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Navy Commits To High-Tech Catapults, Arresting Gear For All 3 Ford Carriers

Posted by Sydney J. Freedberg Jr. on

NEWPORT NEWS, Va. (Jan. 26, 2013) Huntington Ingalls Industries celebrated significant progress today as the 555-metric ton island was lowered onto the nuclear-powered aircraft carrier Gerald R. Ford (CVN 78) at the company's Newport News Shipbuilding (NNS) division. The 60-foot long, 30-foot wide island was the 452nd lift of the nearly 500 total lifts needed to complete the aircraft carrier. (U.S. Navy photo courtesy Huntington Ingalls Industries/Released)

The nuclear carrier USS Ford (CVN-78) under construction at Newport News Shipbuilding.

WASHINGTON: Despite congressional doubts, years of delays, and almost $5 billion in overruns, the US Navy has now locked in two controversial high-tech systems for all three of its Ford-class supercarriers. First, a week ago, the Navy announced a review of alternative systems had decided to stick with General Atomics’ Advanced Arresting Gear (AAG) for all three flattops. Today, General Atomics announced it had also won a $533 million sole-source contract to install its Electromagnetic Aircraft Launch System (EMALS) on the third and final ship, the USS Enterprise.

Navy photo

The old USS Enterprise (CVN-65), now decommissioned, in whose honor the third Ford-class ship (CVN-80) is named.

The three carriers won’t be entirely identical. In order to cut costs, for example, the Kennedy (CVN-79) and Enterprise (CVN-80) won’t have the high-powered and high-cost Dual Band Radar used on the Ford (CVN-78). (DBR was originally designed for the ill-fated DDG-1000 Zumwalt destroyers). But the three ships will share the crucial new systems that define the Ford carriers as a class, replacing hard-to-maintain hydraulics and steam with electrical power:

  • new nuclear reactors to produce more power;
  • a new electrical system (including problematic Main Turbine Generators) to distribute all the energy;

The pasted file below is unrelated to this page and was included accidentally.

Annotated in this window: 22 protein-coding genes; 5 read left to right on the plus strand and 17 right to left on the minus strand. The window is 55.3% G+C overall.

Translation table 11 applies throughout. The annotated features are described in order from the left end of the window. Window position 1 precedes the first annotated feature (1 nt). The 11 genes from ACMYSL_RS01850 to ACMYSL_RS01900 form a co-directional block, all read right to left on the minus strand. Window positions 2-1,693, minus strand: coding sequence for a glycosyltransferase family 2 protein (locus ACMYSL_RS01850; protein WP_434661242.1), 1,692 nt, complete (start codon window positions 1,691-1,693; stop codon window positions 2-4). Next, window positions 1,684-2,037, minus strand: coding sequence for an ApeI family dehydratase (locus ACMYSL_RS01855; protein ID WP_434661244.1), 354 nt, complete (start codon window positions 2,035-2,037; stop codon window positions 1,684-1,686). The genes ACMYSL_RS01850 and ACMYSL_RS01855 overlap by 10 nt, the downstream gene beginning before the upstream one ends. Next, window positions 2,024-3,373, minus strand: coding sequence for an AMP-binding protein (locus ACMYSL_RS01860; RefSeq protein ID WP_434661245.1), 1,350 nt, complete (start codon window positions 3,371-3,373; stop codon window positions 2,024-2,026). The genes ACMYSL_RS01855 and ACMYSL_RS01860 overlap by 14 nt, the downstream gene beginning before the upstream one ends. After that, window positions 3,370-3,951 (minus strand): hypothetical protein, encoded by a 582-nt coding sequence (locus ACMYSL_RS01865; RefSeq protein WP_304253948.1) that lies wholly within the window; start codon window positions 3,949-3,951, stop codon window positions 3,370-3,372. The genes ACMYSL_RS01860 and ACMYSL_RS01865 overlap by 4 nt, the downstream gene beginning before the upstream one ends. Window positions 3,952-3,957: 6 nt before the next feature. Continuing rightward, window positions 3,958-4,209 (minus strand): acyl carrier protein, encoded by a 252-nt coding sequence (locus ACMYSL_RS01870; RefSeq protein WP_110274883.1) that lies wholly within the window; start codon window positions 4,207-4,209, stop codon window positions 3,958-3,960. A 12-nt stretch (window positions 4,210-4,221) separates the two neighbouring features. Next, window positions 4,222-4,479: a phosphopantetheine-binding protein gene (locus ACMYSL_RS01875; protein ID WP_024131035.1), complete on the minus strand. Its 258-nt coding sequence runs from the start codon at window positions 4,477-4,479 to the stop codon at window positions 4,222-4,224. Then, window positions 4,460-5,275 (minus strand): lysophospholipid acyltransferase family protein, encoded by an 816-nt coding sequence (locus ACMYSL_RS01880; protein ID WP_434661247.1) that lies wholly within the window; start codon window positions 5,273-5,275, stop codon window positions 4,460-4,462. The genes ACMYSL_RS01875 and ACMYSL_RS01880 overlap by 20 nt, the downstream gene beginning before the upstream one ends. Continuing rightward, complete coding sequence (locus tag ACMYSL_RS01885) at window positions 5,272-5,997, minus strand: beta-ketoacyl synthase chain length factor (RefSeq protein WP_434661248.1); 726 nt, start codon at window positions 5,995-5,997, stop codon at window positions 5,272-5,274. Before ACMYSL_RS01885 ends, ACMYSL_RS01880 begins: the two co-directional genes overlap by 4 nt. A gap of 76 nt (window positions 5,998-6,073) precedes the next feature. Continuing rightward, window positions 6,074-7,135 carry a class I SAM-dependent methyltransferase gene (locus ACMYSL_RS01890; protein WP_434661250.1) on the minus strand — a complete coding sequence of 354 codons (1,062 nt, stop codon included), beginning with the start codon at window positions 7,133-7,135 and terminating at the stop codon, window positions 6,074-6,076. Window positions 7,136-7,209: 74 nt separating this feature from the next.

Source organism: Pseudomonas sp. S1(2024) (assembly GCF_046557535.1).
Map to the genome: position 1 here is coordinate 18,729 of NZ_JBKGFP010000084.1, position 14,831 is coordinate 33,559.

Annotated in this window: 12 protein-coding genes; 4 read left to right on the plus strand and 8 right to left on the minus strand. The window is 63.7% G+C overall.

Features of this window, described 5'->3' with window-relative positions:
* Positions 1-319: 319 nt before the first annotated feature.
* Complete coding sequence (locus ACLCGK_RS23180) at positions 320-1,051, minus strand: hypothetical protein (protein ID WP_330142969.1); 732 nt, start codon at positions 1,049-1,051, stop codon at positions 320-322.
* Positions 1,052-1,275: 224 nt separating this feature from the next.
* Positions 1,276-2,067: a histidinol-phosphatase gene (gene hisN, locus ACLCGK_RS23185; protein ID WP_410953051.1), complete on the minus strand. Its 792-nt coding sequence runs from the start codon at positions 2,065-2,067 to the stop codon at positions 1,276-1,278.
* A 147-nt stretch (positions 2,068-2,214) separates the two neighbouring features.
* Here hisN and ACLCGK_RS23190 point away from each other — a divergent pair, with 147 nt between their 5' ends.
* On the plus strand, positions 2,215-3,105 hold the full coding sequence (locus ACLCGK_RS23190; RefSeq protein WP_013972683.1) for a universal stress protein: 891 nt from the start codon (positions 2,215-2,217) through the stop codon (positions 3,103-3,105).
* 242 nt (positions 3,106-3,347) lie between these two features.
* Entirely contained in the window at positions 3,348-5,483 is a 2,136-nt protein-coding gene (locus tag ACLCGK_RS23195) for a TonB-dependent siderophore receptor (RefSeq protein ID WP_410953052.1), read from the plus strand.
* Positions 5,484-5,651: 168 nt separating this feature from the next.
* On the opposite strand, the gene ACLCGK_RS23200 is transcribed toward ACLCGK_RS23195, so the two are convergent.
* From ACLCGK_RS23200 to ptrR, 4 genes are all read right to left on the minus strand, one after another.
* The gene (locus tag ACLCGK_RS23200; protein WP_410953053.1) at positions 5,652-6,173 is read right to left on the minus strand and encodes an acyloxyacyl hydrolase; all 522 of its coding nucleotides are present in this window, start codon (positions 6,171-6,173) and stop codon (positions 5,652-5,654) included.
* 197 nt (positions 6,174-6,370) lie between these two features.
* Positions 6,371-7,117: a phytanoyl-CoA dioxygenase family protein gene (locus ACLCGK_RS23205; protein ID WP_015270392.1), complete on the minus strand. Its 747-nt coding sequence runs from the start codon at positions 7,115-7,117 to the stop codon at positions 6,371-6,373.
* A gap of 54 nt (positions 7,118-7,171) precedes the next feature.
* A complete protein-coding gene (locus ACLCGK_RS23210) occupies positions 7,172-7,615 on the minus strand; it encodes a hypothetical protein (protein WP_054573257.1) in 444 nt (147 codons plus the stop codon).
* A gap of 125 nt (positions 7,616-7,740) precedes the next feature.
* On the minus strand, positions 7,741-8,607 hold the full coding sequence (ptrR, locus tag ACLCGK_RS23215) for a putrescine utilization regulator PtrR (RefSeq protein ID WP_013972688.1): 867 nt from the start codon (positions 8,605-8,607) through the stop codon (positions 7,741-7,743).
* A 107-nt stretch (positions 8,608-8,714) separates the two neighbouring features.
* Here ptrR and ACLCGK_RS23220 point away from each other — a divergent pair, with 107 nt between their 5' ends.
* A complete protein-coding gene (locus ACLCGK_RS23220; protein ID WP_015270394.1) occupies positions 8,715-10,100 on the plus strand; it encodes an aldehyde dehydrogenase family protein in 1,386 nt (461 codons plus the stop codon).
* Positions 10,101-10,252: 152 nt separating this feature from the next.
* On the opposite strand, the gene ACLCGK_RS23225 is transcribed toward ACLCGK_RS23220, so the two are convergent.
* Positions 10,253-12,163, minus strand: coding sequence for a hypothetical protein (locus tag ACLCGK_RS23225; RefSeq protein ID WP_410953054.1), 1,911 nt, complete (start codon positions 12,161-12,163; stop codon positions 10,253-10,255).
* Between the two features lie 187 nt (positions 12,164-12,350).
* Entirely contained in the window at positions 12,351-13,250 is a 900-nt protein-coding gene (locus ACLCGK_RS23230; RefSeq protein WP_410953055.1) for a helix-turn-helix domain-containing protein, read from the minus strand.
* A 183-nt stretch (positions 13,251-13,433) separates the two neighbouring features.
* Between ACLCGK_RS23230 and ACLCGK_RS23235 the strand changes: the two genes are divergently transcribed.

• EMALS to launch planes off the deck without steam catapults; and
  • AAG to help planes land without hydraulic arresting gear.

In the future, the Ford‘s enhanced electrical system should also be able to accommodate upgrades like defensive jammers and laser weapons more easily than the older Nimitz class. Here and now, however, because Ford is the first new class of nuclear-powered aircraft carriers since the USS Nimitz joined the fleet in 1975, adding all these revolutionary technologies in a single ship has had rocky results.

Schematic of CVN-78 Gerald R. Ford, the Navy's new aircraft carrier now under construction. [http://www.navsource.org/archives/02/78.htm]

Schematic of CVN-78 Gerald R. Ford, the Navy’s new aircraft carrier now under construction.

Testing on EMALS is basically done, according to the Navy, but AAG continues to lag behind. Given AAG’s developmental troubles on the Ford, the Navy had considered going back to the old-school Nimitz-class Mark 7, Mod 3 hydraulics for the Kennedy and Enterprise. But doing so would have been a big step backward for the entire design philosophy.

The combination of EMALS to launch and AAG to land is meant not only to be easier to maintain than the old steam and hydraulic systems, but also to be able to keep up a higher pace of operations in combat. Whether that will work in real life is something we won’t know until the Ford begins operational testing at sea.

What do you think?